Global warming denier Jim Inhofe: ‘Fewer and fewer’ senators believe in climate change ‘hoax’
The U.S. Senate’s leading global warming denier says “fewer and fewer” of his colleagues believe in climate change.
Sen. Jim Inhofe (R-OK) told WABC-AM that he was initially intrigued when former Vice President Al Gore began warning about human-induced climate change but became skeptical after discovering that environmental regulations might prove costly to business.
He complained to talk show host Aaron Klein that progressives are using science to enact their “green schemes” agenda.
“They don’t get away with it in the eyes of the American people,” Inhofe said. “I find fewer and fewer members of the United States Senate that are sympathetic to this whole cause.”
If that is indeed the case, U.S. senators would be breaking with the general trend on climate change.
Recent polls have found that Americans increasingly believe that evidence supports global warming caused by human activity, albeit with a sharp partisan divide.
Fewer Americans, however, cite global warming as a major threat than those in other countries.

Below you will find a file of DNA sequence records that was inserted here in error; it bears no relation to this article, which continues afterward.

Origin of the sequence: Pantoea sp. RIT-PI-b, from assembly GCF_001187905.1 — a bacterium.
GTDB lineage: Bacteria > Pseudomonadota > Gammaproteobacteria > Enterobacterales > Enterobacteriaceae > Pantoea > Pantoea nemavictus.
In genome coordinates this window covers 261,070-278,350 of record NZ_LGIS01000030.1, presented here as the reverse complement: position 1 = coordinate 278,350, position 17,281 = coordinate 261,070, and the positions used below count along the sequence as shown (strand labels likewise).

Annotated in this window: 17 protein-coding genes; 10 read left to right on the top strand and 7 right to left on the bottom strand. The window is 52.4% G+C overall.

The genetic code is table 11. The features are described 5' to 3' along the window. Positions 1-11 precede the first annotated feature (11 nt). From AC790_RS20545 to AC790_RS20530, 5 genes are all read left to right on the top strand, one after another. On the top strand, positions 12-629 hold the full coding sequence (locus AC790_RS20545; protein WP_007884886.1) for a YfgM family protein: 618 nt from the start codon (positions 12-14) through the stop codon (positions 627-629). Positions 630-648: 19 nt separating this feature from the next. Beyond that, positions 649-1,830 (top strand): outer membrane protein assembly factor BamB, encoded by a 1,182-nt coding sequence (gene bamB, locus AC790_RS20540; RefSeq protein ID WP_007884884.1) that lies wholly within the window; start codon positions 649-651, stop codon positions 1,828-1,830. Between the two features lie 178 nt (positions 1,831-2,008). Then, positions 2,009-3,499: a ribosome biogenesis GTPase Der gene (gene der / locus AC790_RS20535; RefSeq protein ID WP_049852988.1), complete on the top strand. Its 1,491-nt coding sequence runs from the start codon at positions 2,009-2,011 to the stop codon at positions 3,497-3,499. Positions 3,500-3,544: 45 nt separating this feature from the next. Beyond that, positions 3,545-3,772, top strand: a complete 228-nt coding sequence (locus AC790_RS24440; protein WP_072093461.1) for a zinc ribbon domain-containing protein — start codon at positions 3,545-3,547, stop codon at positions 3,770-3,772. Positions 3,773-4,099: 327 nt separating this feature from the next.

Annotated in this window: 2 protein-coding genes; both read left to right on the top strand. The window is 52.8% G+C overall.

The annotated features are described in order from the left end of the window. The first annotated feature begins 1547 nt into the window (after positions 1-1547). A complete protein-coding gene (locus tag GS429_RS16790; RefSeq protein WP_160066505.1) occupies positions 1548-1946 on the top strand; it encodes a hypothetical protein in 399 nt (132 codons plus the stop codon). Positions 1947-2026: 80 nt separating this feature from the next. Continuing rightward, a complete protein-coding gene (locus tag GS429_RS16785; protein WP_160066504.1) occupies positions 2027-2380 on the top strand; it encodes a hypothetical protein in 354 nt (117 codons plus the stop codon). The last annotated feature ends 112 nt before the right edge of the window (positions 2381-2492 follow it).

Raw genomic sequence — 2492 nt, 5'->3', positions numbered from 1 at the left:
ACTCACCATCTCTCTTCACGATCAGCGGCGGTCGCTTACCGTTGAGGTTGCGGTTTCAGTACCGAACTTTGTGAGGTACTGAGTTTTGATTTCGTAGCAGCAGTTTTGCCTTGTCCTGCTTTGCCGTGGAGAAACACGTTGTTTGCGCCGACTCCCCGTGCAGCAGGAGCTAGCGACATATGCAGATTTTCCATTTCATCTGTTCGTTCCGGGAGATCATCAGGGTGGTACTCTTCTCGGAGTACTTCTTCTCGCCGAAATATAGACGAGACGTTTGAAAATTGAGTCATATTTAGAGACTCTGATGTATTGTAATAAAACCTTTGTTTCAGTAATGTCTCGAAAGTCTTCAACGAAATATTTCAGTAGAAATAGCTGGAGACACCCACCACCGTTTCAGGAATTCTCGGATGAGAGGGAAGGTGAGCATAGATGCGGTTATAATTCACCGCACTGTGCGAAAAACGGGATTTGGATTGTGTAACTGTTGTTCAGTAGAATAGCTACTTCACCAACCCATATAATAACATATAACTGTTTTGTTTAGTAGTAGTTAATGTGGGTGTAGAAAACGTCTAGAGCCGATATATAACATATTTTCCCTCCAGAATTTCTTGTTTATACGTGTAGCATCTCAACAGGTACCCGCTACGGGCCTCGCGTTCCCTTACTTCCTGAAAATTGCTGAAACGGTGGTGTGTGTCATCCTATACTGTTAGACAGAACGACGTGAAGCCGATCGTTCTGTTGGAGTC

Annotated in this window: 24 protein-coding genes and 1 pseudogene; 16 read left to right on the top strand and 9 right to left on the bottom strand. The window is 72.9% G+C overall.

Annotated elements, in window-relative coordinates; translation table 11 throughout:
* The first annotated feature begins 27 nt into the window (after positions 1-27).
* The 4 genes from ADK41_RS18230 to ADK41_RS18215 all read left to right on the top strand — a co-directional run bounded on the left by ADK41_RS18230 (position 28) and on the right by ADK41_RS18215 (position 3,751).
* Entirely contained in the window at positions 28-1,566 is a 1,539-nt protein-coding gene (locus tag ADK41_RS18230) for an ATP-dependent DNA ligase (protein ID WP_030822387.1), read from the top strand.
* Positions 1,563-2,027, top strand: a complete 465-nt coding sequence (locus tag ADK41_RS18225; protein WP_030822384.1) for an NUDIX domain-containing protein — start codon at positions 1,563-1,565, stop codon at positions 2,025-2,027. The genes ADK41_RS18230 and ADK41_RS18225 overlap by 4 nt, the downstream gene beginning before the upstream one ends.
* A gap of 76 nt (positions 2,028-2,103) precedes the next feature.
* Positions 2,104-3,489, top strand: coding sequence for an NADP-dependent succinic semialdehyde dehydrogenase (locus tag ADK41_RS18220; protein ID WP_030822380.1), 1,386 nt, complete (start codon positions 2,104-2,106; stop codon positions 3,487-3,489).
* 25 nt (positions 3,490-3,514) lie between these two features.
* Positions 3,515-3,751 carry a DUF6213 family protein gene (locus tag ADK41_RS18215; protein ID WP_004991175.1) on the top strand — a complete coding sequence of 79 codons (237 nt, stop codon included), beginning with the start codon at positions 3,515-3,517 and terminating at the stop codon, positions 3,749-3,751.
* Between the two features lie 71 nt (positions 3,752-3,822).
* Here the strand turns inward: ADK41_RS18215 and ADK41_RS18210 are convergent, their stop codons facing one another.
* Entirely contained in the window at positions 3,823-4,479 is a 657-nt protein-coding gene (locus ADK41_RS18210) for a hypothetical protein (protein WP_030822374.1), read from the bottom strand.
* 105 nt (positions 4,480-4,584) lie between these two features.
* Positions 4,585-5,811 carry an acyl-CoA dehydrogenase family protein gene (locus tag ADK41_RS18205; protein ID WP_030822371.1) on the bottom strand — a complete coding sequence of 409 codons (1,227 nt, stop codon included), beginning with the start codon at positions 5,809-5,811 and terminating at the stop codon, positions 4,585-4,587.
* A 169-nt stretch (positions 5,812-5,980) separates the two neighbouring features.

Inhofe, who claims seemingly every winter that the continued existence of cold temperatures disproves global warming, said Democrats have used the threat of climate change to pass burdensome regulations that have strangled the economy.
“Those who have read my book, The Greatest Hoax, know that this goes way back a long period of time, started by the United Nations,” Inhofe said. “When they first started talking about the Kyoto Treaty [President Bill] Clinton and Gore, they were all excited about it, and they never submitted it for ratification because they didn’t have the votes. But anyway, that’s when the whole global warming thing started, and frankly, Aaron, I thought there might be something to it – until we found out the cost it would be to the United States of America of $300 billion to $400 billion a year.”
Inhofe claimed that emails between British scientists that were stolen by hackers in 2009 proved a conspiracy to misrepresent climate data, although those “Climategate” claims are themselves based on misrepresentations of the correspondence.
“Then we pursued some of these fine scientists who said that the U.N. had rigged the science; then of course in ’09 when ClimateGate came, people realized the United Nations committee, the IPCC, had rigged the science on this thing,” Inhofe said. “Now they’re trying to say this cold thing we’re going through now is just a bump in the climate. That isn’t true at all. It is a hoax.”
[Image via Gage Skidmore, Creative Commons licensed]